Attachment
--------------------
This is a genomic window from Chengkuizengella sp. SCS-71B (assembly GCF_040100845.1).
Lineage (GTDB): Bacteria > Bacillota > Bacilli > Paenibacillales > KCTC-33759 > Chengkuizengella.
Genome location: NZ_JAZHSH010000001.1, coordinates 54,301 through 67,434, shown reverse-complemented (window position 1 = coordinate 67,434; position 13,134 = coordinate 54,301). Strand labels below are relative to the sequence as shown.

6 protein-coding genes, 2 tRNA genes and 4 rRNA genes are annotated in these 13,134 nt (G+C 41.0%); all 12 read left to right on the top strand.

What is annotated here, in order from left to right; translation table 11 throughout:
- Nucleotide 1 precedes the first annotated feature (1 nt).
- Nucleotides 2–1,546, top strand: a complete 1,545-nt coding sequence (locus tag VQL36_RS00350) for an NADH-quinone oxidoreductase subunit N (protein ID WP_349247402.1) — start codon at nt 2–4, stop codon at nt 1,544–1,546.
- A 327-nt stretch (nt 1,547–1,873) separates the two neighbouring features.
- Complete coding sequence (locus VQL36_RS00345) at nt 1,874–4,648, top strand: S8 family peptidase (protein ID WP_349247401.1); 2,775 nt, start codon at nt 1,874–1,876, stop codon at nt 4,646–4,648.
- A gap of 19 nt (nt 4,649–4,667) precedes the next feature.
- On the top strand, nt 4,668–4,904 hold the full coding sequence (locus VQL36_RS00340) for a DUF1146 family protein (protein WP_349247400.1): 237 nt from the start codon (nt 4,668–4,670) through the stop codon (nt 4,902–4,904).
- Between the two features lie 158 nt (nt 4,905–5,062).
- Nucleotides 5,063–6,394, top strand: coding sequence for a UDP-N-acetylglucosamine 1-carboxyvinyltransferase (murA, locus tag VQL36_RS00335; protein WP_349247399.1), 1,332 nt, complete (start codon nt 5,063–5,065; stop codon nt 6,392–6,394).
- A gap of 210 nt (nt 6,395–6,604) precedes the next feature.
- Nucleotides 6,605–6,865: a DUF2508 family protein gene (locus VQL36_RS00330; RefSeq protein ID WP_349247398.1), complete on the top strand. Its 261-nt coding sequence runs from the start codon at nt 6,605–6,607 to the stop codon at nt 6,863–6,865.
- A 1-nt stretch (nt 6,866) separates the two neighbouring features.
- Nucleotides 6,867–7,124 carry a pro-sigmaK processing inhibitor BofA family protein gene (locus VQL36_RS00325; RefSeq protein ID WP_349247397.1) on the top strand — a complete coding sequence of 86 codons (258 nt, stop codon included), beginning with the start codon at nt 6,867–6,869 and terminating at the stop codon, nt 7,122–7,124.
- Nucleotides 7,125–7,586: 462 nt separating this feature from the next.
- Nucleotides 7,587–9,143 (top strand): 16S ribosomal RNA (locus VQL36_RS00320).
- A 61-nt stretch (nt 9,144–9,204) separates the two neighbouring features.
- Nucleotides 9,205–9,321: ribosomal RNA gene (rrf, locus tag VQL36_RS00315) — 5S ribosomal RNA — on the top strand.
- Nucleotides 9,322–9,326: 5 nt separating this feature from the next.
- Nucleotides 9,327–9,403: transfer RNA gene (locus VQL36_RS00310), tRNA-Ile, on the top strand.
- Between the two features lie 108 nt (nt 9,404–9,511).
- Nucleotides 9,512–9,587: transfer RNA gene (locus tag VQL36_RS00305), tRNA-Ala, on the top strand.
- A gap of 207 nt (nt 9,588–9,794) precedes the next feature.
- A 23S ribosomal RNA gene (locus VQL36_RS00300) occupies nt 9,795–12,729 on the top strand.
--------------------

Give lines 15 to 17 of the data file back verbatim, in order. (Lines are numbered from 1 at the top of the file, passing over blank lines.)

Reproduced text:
- Nucleotides 6,605–6,865: a DUF2508 family protein gene (locus VQL36_RS00330; RefSeq protein ID WP_349247398.1), complete on the top strand. Its 261-nt coding sequence runs from the start codon at nt 6,605–6,607 to the stop codon at nt 6,863–6,865.
- A 1-nt stretch (nt 6,866) separates the two neighbouring features.
- Nucleotides 6,867–7,124 carry a pro-sigmaK processing inhibitor BofA family protein gene (locus VQL36_RS00325; RefSeq protein ID WP_349247397.1) on the top strand — a complete coding sequence of 86 codons (258 nt, stop codon included), beginning with the start codon at nt 6,867–6,869 and terminating at the stop codon, nt 7,122–7,124.